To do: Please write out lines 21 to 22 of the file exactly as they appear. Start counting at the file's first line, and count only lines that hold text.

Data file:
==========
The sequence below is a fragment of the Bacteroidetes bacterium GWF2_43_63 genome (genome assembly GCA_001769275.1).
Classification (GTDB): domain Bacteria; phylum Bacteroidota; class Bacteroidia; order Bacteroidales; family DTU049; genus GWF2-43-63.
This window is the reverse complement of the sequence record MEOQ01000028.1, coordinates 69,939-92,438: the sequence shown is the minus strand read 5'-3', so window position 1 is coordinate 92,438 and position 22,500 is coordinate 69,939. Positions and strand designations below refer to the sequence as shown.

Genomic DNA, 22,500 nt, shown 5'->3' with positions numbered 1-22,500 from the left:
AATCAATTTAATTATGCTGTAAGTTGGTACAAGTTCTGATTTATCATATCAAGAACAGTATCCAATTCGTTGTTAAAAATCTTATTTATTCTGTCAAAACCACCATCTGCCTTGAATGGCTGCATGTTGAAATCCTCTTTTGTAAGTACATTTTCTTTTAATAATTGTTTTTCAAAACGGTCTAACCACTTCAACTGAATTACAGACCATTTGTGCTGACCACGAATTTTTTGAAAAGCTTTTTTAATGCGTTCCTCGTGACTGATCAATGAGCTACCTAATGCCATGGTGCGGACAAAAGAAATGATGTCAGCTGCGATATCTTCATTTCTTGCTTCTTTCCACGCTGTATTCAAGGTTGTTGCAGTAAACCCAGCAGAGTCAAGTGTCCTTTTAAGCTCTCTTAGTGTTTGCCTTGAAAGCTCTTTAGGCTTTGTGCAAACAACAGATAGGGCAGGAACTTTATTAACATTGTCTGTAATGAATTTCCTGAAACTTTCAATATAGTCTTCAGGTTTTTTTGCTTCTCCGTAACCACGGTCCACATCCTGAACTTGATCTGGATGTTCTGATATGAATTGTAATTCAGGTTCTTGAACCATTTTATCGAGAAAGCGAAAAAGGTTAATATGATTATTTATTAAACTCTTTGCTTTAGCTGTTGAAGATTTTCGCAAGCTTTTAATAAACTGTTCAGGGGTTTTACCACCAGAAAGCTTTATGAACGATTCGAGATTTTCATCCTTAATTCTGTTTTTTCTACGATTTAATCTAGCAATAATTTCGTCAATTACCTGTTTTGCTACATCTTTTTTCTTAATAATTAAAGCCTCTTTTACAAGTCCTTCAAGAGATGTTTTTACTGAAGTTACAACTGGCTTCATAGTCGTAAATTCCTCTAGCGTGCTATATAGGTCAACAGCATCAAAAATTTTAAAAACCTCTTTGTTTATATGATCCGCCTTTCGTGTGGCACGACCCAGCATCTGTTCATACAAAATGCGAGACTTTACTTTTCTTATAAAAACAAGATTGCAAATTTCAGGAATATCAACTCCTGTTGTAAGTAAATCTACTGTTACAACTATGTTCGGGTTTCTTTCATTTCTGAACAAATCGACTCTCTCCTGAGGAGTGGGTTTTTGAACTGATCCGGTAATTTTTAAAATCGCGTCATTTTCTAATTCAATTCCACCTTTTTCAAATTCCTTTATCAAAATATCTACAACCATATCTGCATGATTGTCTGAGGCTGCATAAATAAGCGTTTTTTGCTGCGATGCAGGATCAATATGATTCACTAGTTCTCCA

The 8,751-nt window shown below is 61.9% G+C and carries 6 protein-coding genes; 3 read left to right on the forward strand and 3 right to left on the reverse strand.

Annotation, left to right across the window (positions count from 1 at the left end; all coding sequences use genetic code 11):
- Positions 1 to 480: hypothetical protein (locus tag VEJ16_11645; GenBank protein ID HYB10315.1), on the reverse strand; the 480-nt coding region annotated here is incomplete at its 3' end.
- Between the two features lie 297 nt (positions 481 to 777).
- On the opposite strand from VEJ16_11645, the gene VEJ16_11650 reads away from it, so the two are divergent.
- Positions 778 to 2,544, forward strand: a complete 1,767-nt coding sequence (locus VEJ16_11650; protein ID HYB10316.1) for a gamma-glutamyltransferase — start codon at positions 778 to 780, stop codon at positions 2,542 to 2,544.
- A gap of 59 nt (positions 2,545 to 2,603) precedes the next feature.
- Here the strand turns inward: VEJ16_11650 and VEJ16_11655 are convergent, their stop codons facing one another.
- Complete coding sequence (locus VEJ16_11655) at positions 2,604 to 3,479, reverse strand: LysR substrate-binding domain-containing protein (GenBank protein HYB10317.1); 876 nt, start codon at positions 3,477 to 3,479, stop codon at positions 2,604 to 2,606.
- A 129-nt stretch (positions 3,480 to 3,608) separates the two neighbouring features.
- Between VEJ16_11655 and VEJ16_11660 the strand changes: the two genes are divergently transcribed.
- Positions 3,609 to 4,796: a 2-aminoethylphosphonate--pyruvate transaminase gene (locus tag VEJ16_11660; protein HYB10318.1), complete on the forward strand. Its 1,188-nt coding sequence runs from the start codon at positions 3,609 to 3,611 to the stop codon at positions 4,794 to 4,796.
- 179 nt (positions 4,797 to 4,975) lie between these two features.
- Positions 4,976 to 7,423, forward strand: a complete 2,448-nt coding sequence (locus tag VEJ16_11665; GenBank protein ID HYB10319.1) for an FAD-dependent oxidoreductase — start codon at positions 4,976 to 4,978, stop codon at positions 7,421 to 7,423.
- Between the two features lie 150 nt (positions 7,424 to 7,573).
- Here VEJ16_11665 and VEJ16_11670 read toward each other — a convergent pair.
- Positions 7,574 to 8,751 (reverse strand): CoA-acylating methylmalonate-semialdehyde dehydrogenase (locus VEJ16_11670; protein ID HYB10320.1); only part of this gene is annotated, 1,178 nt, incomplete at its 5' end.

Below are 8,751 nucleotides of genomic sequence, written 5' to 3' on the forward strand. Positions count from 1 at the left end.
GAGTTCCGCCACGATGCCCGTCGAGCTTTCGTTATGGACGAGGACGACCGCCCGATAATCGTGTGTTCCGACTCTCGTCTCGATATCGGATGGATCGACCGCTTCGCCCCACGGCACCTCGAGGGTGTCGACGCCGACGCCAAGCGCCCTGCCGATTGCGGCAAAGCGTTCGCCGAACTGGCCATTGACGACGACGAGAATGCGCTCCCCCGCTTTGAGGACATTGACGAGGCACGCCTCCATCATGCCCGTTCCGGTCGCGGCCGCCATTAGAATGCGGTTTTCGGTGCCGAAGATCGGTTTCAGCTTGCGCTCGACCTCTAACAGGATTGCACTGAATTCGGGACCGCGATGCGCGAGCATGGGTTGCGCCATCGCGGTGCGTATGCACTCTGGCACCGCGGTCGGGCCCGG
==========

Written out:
- Here VEJ16_11665 and VEJ16_11670 read toward each other — a convergent pair.
- Positions 7,574 to 8,751 (reverse strand): CoA-acylating methylmalonate-semialdehyde dehydrogenase (locus VEJ16_11670; protein ID HYB10320.1); only part of this gene is annotated, 1,178 nt, incomplete at its 5' end.